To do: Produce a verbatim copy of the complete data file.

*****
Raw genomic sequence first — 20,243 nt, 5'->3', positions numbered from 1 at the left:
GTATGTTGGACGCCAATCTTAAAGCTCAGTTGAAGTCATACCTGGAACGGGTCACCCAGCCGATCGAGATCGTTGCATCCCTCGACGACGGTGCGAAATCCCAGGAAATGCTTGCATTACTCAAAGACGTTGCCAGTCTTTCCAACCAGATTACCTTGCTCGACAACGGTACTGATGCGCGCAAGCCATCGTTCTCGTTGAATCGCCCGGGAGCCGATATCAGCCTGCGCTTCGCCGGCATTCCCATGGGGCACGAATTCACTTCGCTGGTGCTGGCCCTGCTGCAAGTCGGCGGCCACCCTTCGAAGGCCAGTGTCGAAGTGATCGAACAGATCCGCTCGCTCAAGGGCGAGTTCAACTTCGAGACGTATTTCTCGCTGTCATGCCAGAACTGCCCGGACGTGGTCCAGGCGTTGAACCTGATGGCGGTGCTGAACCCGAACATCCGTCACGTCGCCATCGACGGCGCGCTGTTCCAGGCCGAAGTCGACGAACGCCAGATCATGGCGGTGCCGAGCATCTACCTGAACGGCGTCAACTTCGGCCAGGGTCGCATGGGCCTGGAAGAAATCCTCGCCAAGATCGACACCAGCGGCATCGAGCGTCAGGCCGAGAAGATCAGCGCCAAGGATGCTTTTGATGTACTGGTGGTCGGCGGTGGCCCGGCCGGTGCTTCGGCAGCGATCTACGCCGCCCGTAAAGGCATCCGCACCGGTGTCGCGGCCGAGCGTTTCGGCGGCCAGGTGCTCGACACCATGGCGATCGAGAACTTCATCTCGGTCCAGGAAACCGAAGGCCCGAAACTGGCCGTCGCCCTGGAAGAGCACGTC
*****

Raw genomic sequence first — 20,243 nt, 5'->3', positions numbered from 1 at the left:
GTATGTTGGACGCCAATCTTAAAGCTCAGTTGAAGTCATACCTGGAACGGGTCACCCAGCCGATCGAGATCGTTGCATCCCTCGACGACGGTGCGAAATCCCAGGAAATGCTTGCATTACTCAAAGACGTTGCCAGTCTTTCCAACCAGATTACCTTGCTCGACAACGGTACTGATGCGCGCAAGCCATCGTTCTCGTTGAATCGCCCGGGAGCCGATATCAGCCTGCGCTTCGCCGGCATTCCCATGGGGCACGAATTCACTTCGCTGGTGCTGGCCCTGCTGCAAGTCGGCGGCCACCCTTCGAAGGCCAGTGTCGAAGTGATCGAACAGATCCGCTCGCTCAAGGGCGAGTTCAACTTCGAGACGTATTTCTCGCTGTCATGCCAGAACTGCCCGGACGTGGTCCAGGCGTTGAACCTGATGGCGGTGCTGAACCCGAACATCCGTCACGTCGCCATCGACGGCGCGCTGTTCCAGGCCGAAGTCGACGAACGCCAGATCATGGCGGTGCCGAGCATCTACCTGAACGGCGTCAACTTCGGCCAGGGTCGCATGGGCCTGGAAGAAATCCTCGCCAAGATCGACACCAGCGGCATCGAGCGTCAGGCCGAGAAGATCAGCGCCAAGGATGCTTTTGATGTACTGGTGGTCGGCGGTGGCCCGGCCGGTGCTTCGGCAGCGATCTACGCCGCCCGTAAAGGCATCCGCACCGGTGTCGCGGCCGAGCGTTTCGGCGGCCAGGTGCTCGACACCATGGCGATCGAGAACTTCATCTCGGTCCAGGAAACCGAAGGCCCGAAACTGGCCGTCGCCCTGGAAGAGCACGTC